C. & R. TRANSPORT, INC. v. CampbellAnnotate this Case
406 S.W.2d 191 (1966)
C. & R. TRANSPORT, INC., et al., Petitioners, v. Brinkley CAMPBELL, Respondent.
Supreme Court of Texas.
July 13, 1966.
Rehearing Denied October 5, 1966.
*192 Kenley & Boyland, Longview, for petitioners.
Gordon R. Wellborn, Rex Houston, Henderson, Fred Erisman, Longview, for respondent.
CALVERT, Chief Justice.
The trial court rendered judgment awarding plaintiff, Brinkley Campbell, $13,507.84 for personal injuries and property damage sustained when his pickup truck was hit from the rear by a truck owned by defendant, C. & R. Transport, Inc., and driven by James H. Robbins. The Court of Civil Appeals affirmed. 393 S.W.2d 727. We reverse the judgments of the courts below and remand the cause to the trial court for a new trial.
Both vehicles were traveling in an easterly direction on U. S. Highway 80 before the collision. The case was tried to a jury, and several special issues were submitted inquiring *193 into the conduct of the parties preceding the collision. In response to certain of the special issues, the jury found from a preponderance of the evidence that (1) "at the time, place, and on the occasion in question" Robbins failed to keep a proper lookout, which (1A) was a proximate cause of the collision, and (14) "at the time, place, and on the occasion in question" Campbell "failed to keep a proper lookout" which (14A) was a proximate cause of the collision. The jury failed or refused to find that either Robbins or Campbell was guilty of any other act or omission which was negligence and a proximate cause of the collision. The jury's answers to Special Issues Nos. 14 and 14A, if supported by evidence of probative force, would normally have required a judgment that plaintiff take nothing; but the trial court, on plaintiff's motion, disregarded the jury's answers to the issues for the recited reason that they had no support in the evidence, and rendered judgment for the plaintiff.
The trial court's action in disregarding the jury's answers to issues 14 and 14A on the ground that they had no support in the evidence was attacked by the defendant by proper points of error in the Court of Civil Appeals. That court approved the trial court's action on a somewhat different theory; it held that the answers to the issues were properly disregarded because of the jury's answer to Special Issue No. 15. Both theories for disregarding the answers are challenged by proper points of error in this Court. The trial court's theory will be examined first. Its examination requires a brief review of relevant evidence.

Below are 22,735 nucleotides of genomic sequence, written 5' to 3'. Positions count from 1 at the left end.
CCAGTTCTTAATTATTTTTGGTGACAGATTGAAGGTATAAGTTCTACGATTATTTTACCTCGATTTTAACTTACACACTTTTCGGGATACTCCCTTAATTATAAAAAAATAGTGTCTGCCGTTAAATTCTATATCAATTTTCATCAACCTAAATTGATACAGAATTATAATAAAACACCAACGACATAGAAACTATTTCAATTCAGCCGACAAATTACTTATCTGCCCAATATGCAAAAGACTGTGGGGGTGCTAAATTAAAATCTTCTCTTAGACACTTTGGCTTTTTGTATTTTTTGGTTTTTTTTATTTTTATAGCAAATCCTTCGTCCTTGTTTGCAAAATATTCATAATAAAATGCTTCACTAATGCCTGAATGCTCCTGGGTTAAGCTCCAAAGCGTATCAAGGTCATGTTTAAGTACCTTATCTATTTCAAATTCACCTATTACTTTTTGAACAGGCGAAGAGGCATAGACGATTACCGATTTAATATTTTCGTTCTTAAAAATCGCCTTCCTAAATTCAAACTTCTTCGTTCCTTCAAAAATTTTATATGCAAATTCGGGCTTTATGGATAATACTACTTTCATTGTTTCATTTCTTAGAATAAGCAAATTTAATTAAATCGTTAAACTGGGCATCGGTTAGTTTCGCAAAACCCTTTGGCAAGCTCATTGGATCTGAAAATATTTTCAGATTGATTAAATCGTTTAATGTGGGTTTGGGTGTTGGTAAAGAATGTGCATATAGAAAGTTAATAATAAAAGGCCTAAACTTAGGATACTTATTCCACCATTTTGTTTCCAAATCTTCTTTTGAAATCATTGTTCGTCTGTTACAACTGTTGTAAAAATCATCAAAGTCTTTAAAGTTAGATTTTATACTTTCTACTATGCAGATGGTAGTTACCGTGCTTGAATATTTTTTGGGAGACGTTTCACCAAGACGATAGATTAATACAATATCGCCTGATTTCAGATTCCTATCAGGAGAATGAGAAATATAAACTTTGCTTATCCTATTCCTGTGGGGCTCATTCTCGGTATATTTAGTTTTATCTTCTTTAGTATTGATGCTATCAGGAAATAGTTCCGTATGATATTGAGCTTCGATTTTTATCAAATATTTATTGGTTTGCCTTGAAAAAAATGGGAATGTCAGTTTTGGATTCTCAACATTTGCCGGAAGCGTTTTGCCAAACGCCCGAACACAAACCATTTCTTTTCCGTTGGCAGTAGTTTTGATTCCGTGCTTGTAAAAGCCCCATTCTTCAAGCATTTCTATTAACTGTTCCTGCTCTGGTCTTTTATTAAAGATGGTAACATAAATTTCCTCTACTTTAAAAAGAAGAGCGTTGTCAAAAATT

Highway 80 is a four-lane highway which lies in an easterly and westerly direction, with two lanes for east-bound and two lanes for west-bound traffic. The collision occurred at approximately 11:00 o'clock, a. m., on a clear dry day.
The plaintiff testified that he was driving in the south lane of east-bound traffic at a speed of about 35 miles per hour when "all at once there was an explosion;" that the next thing he knew he was in the hospital; that at no time was his vehicle on the shoulder of the highway. The "explosion" to which the plaintiff referred occurred, as established by the testimony of Robbins, when the pickup was struck from the rear by defendant's truck. If that were all of the testimony concerning the collision, there would be no evidence supporting the jury's answers to Special Issues 14 and 14A. The evidence would not support a finding that the plaintiff owed a duty to look to the rear for approaching vehicular traffic which was breached by his failure to do so, or that his failure to look to his rear was a proximate cause of the collision. See Solana v. Hill, Tex.Civ.App., 348 S.W.2d 481 (1961), writ refused, no reversible error; Le Sage v. Smith, Tex.Civ. App., 145 S.W.2d 308 (1940), writ dismissed.
But the testimony of the plaintiff is not the only testimony bearing on the issues. To test whether the trial court erred in holding that the answers to the issues have no support in the evidence, we must consider only the evidence and the reasonable inferences therefrom which support the answers. Biggers v. Continental Bus System, 157 Tex. 351, 298 S.W.2d 79, 303 S.W.2d 359, 363 (1957); Cartwright v. Canode, 106 Tex. 502, 171 S.W. 696, 698 (1914). This brings us to a summary of the testimony of Robbins, driver of defendant's truck.
Robbins testified that while he was traveling in the south lane of east-bound traffic, he reached the crest of a hill in the highway and started down-grade some 450 or 500 feet from the place of collision; that he recalled seeing the plaintiff's vehicle for the first time when he was within 150 to 200 feet of it, at which time the vehicle was being driven from the improved shoulder into the south lane of the highway at a slight angle, with the right rear wheel still on the shoulder. He testified further that he applied his brakes and tried to miss the pickup by pulling in the direction of the north lane of east-bound *194 traffic but hit the left-rear corner of the vehicle.
We hold that the testimony of Robbins supports the jury's answers to issues 14 and 14A. From the testimony the jury could reasonably have inferred that the plaintiff's pickup had been on the shoulder of the highway and was being driven by the plaintiff from the shoulder into the south lane of traffic without looking to see if vehicular traffic was approaching from the west in the south lane; that a reasonably prudent person exercising ordinary care for his own safety and the safety of others using the highway would have looked to the west before driving from the shoulder into the traffic lanes; that had the plaintiff done so he could have seen the approaching truck and have avoided the collision by waiting until the way was clear.